Phenomenal works by Barbara Chase-Riboud, that honor slain human rights leader Malcolm X, are on view through November 4th at Michael Rosenfeld Gallery. More information can be found here.
Seeds, Steeds and Beautiful Weeds: In the Wildflower Meadow
Ladew Topiary Gardens are stunning and present the work of artist-in-residence Matthew Harris. His works of forged and cast metal are great nature-themed works in the garden.
Sheldon Museum of Art
The permanent collection exhibition at the Sheldon Museum of Art, located on the campus of the University of Nebraska-Lincoln, was a highlight of my recent trip to the region. The artists within their permanent collection exhibition are varied and show the range and breadth of their collecting practices over the last 125 years of existence Sheldon Art Association. For more information on the Museum click here.
Enjoy some highlights from my visit:
Hands On: Build a Kingdom
On Sunday, August 16th from 2-4pm families are invited to a drop-in workshop inspired by Lauren Halsey’s artwork in the Everything, Everyday exhibition at The Studio Museum in Harlem. As a 2014-15 Artist in Residence Lauren constructed one of her “kingdoms,” built environments that combine contemporary and ancient imagery with materials ranging from crystals and LEDs to lasers, iridescent light and more in the Mezzanine Gallery space. Families are invited to think on how might they build their own kingdom and create their own sculptural creations.
Below are some photographs I took of the installation at The Studio Museum in Harlem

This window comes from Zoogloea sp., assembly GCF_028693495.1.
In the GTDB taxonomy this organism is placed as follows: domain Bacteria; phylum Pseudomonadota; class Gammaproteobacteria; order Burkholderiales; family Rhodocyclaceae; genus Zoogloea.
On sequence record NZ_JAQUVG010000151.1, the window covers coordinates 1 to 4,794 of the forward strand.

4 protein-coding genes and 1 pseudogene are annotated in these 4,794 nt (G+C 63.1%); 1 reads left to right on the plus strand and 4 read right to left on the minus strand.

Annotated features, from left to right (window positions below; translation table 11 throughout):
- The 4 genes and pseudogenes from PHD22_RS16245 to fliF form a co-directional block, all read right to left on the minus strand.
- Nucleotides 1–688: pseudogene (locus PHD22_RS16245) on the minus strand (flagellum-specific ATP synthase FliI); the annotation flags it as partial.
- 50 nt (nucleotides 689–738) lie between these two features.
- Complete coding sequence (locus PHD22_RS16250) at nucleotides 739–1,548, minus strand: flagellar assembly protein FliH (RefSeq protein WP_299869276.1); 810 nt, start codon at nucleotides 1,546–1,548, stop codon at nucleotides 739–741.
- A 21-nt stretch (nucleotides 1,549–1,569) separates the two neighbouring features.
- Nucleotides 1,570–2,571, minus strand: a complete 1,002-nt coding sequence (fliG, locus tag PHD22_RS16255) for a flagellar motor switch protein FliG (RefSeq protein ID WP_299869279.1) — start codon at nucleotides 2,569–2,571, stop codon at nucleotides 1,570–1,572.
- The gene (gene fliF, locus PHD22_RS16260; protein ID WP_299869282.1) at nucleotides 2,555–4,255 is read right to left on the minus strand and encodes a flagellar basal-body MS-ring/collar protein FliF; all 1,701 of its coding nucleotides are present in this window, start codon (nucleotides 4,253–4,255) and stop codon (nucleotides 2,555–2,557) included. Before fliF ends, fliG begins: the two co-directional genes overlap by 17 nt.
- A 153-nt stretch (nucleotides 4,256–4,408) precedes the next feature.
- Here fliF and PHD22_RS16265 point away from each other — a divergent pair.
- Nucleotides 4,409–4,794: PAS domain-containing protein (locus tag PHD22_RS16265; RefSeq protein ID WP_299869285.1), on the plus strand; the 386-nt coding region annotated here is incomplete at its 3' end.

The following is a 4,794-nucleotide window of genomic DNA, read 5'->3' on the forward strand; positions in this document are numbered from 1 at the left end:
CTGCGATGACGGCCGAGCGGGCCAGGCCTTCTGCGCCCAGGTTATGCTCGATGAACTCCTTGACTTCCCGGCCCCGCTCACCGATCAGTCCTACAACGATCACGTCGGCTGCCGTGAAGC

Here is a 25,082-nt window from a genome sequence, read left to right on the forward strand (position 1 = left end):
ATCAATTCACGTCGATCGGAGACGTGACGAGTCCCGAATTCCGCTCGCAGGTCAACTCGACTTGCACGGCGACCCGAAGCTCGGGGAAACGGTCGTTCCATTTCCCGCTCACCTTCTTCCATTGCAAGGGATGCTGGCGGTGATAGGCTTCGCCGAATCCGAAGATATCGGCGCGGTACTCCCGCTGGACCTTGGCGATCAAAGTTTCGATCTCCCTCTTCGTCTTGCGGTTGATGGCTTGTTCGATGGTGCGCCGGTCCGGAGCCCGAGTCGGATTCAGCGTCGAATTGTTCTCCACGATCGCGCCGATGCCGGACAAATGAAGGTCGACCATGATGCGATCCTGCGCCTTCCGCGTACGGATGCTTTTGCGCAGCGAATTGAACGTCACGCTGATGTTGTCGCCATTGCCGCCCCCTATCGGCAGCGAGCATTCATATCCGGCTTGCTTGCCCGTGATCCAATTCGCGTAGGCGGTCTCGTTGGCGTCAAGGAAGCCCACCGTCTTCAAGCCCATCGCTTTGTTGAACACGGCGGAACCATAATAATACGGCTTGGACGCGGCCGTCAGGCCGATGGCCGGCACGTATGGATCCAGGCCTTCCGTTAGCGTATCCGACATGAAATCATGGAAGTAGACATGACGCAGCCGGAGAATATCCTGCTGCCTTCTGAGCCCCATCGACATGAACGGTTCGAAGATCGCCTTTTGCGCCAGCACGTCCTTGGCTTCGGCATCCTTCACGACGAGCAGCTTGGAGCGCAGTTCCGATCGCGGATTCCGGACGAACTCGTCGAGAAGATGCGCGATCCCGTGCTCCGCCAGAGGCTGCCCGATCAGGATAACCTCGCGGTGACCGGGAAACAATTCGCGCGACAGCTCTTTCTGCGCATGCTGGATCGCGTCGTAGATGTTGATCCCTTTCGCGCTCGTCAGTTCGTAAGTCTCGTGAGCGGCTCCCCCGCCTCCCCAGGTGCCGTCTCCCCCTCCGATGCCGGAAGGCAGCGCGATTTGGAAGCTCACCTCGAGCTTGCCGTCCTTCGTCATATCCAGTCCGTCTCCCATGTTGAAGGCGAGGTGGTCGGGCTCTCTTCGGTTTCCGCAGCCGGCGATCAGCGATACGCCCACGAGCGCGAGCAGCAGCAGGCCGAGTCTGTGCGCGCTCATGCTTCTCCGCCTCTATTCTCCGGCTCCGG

Shaping Power: Luba Masterworks from the Royal Museum for Central Africa
Within my time in Los Angeles I had the pleasure of visiting LACMA (The Los Angeles County Museum of Art) and its new gallery and initiative dedicated to the arts of Africa. Through educational programs and outreach the new initiative will provide audiences of all age levels with the experience of exhibitions and the permanent collection dedicated to the arts of Africa. The new gallery gives a more permanent presence at the Museum for the arts of Africa.
LACMA states on their wall text as you enter the gallery, “Situated next to the Egyptian gallery, this new space will foster [the] understanding of the relationships between sub-Saharan Africa and ancient Egypt as part of the shared continent of Africa, and signals LACMA’s commitment to presenting Africa’s innumerable artistic and cultural legacies”.
The first exhibition of the initiative is entitled “Shaping Power: Luba Masterworks from the Royal Museum for Central Africa”, representing a glimpse of the society which is one of the most important kingdoms in Central Africa. LACMA collaborated with the staff of the Royal Museum for Central Africa, in Teruvren, Belgium, specifically with Anne-Marie Bouttiaux who is the Head of the Ethnography Division and served as co-curator of the exhibition.
Within the exhibition you can find a glimpse into the Luba society with emblems from Luba rulers. Not only do you view the arts, you also get a sneak into the underpinnings of authority. One proverb states, “Men are chiefs in the daytime, but women are chiefs at night.” Although Luba arts were made and owned by men, the arts almost always represent women, showing the role women played in their communities and their importance.
In addition to historical works, there is an installation entitled Congo: Shadow of the Shadow (2005) by the Luba artist Aimé Mpane, borrowed from the Smithsonian Institution’s National Museum of African Art. There is a male figure made from 4,652 match sticks displaying human strength and fragility with light playing against shadow.